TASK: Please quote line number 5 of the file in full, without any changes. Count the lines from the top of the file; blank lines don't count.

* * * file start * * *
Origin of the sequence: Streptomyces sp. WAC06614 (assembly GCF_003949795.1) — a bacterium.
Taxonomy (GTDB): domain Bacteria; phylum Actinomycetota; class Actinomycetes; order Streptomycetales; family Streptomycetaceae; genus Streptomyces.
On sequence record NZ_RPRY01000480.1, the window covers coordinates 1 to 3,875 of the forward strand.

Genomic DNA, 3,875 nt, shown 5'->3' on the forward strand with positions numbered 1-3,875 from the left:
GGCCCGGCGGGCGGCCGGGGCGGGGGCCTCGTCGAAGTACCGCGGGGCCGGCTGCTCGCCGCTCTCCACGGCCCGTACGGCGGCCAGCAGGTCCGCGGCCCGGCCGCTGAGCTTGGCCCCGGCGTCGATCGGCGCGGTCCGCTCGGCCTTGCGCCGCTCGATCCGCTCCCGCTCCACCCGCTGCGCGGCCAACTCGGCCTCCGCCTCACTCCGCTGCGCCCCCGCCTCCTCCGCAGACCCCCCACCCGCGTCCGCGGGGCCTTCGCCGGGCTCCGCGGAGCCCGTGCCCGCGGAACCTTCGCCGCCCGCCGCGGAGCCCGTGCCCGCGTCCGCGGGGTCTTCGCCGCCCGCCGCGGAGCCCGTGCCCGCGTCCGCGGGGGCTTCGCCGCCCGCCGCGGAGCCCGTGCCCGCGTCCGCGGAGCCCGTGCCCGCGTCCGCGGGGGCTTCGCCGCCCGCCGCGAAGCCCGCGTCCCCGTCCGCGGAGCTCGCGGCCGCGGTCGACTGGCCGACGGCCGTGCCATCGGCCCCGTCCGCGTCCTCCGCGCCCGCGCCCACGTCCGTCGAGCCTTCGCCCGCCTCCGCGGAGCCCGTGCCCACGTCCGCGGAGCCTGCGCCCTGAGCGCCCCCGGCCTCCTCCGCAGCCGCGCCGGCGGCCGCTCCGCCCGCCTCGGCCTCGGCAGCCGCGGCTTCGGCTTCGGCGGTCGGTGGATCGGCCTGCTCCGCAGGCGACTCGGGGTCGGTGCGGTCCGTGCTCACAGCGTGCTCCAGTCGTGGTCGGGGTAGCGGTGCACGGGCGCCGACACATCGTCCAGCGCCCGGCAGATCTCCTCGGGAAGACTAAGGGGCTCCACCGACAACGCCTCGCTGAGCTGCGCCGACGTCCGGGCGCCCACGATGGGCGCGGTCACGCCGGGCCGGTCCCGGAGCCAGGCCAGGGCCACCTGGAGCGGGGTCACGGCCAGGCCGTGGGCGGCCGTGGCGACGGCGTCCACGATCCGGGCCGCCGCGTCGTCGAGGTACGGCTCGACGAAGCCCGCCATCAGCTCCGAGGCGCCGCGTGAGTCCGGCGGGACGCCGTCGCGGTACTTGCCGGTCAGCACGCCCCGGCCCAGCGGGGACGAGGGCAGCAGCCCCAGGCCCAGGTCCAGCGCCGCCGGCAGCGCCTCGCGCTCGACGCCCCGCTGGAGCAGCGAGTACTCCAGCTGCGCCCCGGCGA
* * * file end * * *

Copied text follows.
GGCCCGGCGGGCGGCCGGGGCGGGGGCCTCGTCGAAGTACCGCGGGGCCGGCTGCTCGCCGCTCTCCACGGCCCGTACGGCGGCCAGCAGGTCCGCGGCCCGGCCGCTGAGCTTGGCCCCGGCGTCGATCGGCGCGGTCCGCTCGGCCTTGCGCCGCTCGATCCGCTCCCGCTCCACCCGCTGCGCGGCCAACTCGGCCTCCGCCTCACTCCGCTGCGCCCCCGCCTCCTCCGCAGACCCCCCACCCGCGTCCGCGGGGCCTTCGCCGGGCTCCGCGGAGCCCGTGCCCGCGGAACCTTCGCCGCCCGCCGCGGAGCCCGTGCCCGCGTCCGCGGGGTCTTCGCCGCCCGCCGCGGAGCCCGTGCCCGCGTCCGCGGGGGCTTCGCCGCCCGCCGCGGAGCCCGTGCCCGCGTCCGCGGAGCCCGTGCCCGCGTCCGCGGGGGCTTCGCCGCCCGCCGCGAAGCCCGCGTCCCCGTCCGCGGAGCTCGCGGCCGCGGTCGACTGGCCGACGGCCGTGCCATCGGCCCCGTCCGCGTCCTCCGCGCCCGCGCCCACGTCCGTCGAGCCTTCGCCCGCCTCCGCGGAGCCCGTGCCCACGTCCGCGGAGCCTGCGCCCTGAGCGCCCCCGGCCTCCTCCGCAGCCGCGCCGGCGGCCGCTCCGCCCGCCTCGGCCTCGGCAGCCGCGGCTTCGGCTTCGGCGGTCGGTGGATCGGCCTGCTCCGCAGGCGACTCGGGGTCGGTGCGGTCCGTGCTCACAGCGTGCTCCAGTCGTGGTCGGGGTAGCGGTGCACGGGCGCCGACACATCGTCCAGCGCCCGGCAGATCTCCTCGGGAAGACTAAGGGGCTCCACCGACAACGCCTCGCTGAGCTGCGCCGACGTCCGGGCGCCCACGATGGGCGCGGTCACGCCGGGCCGGTCCCGGAGCCAGGCCAGGGCCACCTGGAGCGGGGTCACGGCCAGGCCGTGGGCGGCCGTGGCGACGGCGTCCACGATCCGGGCCGCCGCGTCGTCGAGGTACGGCTCGACGAAGCCCGCCATCAGCTCCGAGGCGCCGCGTGAGTCCGGCGGGACGCCGTCGCGGTACTTGCCGGTCAGCACGCCCCGGCCCAGCGGGGACGAGGGCAGCAGCCCCAGGCCCAGGTCCAGCGCCGCCGGCAGCGCCTCGCGCTCGACGCCCCGCTGGAGCAGCGAGTACTCCAGCTGCGCCCCGGCGA